Friday, March 24, 2017

Finished Basement--First Look

I'm so excited to show you the progress on the finished basement. Here's what we started with just a few weeks ago. Sorry for the blurry pictures. This is what you would see when you walked down the stairs:

And here's what that same view looks like now!

It's an actual room! No decor, furniture, or paint yet, but we have walls, floors, and a ceiling! The door on the left leads to the electrical panel and cable box. The opening on the right (still waiting for the door to arrive...) is a storage closet.

Now here's a before and after looking back towards the stairs:

Same vantage point now:

The opening on the right leads to the stairs. Same direction now looking more to the left:

The door on the right leads to storage under the stairs. The door on the left leads to the unfinished part of the basement.

Did you notice another detail?

Yes, that's a fireplace. I was inspired (who wouldn't be?) by Sarah's (aka Thrifty Decor Chick) awesome finished basement which included an electric fireplace ( Genius. So it gave me the idea to add this electric fireplace that would not only give the room a focal point, but also heat this space.

Now obviously, it doesn't look like much at the moment, but remember a few weeks ago I mentioned finding this vintage mantel at a salvage yard? It's pretty rough right now and needs work, but I think it's going to make that electric fireplace look pretty sweet when it's all done.

Thursday, March 9, 2017

Who's Ready for Outdoor Living?

That would be me. The weather's been beautiful here, but there's another cold snap coming (ugh!). To cheer myself up, I've been eyeing some options to upgrade my deck. There are some terrific sales going on right now, so this is a great time to buy while the prices are low and the selection is as good as it gets.

Pier 1 is having an amazing sale--20% off all regularly priced outdoor furniture.  And here's a code for free shipping on all orders $49 and up. Check this baby out!

I could so see this dining set on my deck.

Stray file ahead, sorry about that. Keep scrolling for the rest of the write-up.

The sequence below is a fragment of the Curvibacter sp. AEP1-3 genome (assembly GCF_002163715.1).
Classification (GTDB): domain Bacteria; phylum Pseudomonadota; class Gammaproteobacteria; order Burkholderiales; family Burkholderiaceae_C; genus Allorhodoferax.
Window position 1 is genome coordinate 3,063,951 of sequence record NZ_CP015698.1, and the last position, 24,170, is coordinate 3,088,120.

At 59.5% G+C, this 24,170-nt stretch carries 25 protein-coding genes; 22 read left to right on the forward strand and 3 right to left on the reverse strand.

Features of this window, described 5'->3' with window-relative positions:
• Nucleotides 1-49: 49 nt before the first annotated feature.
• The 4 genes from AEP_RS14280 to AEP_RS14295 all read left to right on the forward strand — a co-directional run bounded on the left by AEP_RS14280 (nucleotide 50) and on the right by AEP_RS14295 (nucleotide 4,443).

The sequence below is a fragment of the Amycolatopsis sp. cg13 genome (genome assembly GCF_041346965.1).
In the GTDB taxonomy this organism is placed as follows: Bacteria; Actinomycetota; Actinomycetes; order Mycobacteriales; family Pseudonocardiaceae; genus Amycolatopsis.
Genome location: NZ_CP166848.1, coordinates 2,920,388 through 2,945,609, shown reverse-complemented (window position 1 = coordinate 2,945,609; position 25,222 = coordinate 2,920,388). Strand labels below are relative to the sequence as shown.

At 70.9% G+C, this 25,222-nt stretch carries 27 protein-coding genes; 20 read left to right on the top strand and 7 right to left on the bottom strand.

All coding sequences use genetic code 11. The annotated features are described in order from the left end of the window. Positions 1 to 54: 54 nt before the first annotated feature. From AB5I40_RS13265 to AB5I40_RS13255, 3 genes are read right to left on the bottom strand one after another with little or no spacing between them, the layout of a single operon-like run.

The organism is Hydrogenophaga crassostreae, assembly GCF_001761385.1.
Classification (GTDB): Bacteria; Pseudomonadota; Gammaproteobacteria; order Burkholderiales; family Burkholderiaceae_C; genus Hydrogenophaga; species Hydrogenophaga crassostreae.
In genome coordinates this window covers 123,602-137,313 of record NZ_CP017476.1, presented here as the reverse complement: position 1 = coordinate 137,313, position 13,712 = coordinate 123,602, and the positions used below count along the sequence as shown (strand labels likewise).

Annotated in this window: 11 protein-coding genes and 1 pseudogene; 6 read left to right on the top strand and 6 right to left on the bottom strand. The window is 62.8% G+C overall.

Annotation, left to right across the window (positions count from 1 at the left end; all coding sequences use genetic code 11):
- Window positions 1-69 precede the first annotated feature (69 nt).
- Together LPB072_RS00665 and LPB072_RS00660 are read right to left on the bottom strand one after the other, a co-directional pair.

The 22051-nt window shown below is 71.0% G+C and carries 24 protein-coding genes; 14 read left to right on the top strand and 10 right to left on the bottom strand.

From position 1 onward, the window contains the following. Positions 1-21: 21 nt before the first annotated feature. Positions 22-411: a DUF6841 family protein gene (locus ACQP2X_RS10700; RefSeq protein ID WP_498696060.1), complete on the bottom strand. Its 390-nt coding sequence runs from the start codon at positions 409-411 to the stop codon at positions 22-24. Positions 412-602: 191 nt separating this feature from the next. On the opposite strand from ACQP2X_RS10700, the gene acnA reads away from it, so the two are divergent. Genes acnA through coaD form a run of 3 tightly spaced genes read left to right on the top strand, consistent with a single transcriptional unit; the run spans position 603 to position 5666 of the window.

This super-cute striped rug is on clearance--66% off!

Wayfair is having a great outdoor sale, too! Up to 70% off! I would love a couple of chaises like this. Glass of wine. Watch the sunset. 

And I so love this bar cart from Joss & Main. On sale now for 33% off.

And how about some new outdoor pillows. These are all on sale.

This is the year I'm going to spring for a set of Melamine plates for the deck and porch.

Am I the only one who thinks I HAVE to have a set of these string lights for my deck?

Hope you enjoyed this brief break from cold weather. Have a lovely weekend!

Monday, March 6, 2017

How to Work with Reclaimed Wood

Hello there! I'm in the middle of a new project that I'm dying to show you. I'm some building shelves with reclaimed wood. It's still in process, so the meantime, I thought I'd talk a little about how to find reclaimed wood and how to work with it.

What is reclaimed wood?

It's wood that has been retrieved from it's original use and repurposed for a new use. Most reclaimed wood is salvaged from demolished buildings (houses, barns, warehouses). There are so many things I love about reclaimed wood. The texture and variations in color make each piece unique. Plus, when wood is reclaimed and reused, it doesn't end up in a landfill--and you save a few trees. It's a win-win-win situation.

Where can you get reclaimed wood?